Hi, I'll medal and fan if someone can help me with a question I don't understand.
Stacey Warren - Expert brainly.com
Hey! We 've verified this expert answer for you, click below to unlock the details :)
At vero eos et accusamus et iusto odio dignissimos ducimus qui blanditiis praesentium voluptatum deleniti atque corrupti quos dolores et quas molestias excepturi sint occaecati cupiditate non provident, similique sunt in culpa qui officia deserunt mollitia animi, id est laborum et dolorum fuga.
Et harum quidem rerum facilis est et expedita distinctio. Nam libero tempore, cum soluta nobis est eligendi optio cumque nihil impedit quo minus id quod maxime placeat facere possimus, omnis voluptas assumenda est, omnis dolor repellendus.
Itaque earum rerum hic tenetur a sapiente delectus, ut aut reiciendis voluptatibus maiores alias consequatur aut perferendis doloribus asperiores repellat.
I got my questions answered at brainly.com in under 10 minutes. Go to brainly.com now for free help!
Here's the link to the video https://www.youtube.com/watch?v=VaGO3oFMJEw
and here is the question: 3. Based on your observation, was the reaction endothermic or exothermic?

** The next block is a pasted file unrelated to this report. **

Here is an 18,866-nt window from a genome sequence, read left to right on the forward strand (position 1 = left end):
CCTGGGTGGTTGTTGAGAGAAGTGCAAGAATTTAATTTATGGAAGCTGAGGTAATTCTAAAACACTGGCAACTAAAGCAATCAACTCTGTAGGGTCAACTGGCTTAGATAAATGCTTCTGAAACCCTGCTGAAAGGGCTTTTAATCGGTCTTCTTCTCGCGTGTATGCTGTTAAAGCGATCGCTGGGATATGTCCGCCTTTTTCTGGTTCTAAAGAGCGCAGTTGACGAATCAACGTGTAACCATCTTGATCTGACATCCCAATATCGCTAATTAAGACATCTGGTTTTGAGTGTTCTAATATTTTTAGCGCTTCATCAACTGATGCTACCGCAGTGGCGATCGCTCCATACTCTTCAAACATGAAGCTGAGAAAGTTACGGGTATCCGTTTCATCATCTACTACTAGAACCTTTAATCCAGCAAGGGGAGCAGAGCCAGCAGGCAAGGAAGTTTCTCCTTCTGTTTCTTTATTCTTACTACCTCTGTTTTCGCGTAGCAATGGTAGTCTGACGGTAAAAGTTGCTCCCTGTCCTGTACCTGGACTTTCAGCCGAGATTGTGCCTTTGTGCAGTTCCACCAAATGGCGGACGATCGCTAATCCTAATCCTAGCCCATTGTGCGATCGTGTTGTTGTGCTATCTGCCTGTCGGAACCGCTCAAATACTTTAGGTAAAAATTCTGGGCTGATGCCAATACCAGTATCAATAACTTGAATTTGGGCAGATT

Explain your answer using complete sentences.
I said something along the lines (to avoid plagiarism problems) : that since endothermic is taking IN heat that it has to be exothermic.
Not the answer you are looking for? Search for more explanations.
what do you think in the video Endothermic Reaction - Baking Soda and Vinegar- the temperature in the thermometer decrease?
yeah I agree with Cuanchi We can observe a temperature drop in that reaction. Which means the reaction absorbs the heat. Heat is absorbed while the surrounding is cooled. Therefore it is an endothermic reaction.
Yup, we can observe the temp and drop in a reaction thats displayed, so it can absorb heat with the outside cold. Fan?
@mosuechick0012 its endothermic because of the temperature drop because you know that heat was being taken from the surroundings. That's how you know. Also if you see something heating up I/e increase in temp you know it's exothermic because heat is being released into the surroundings.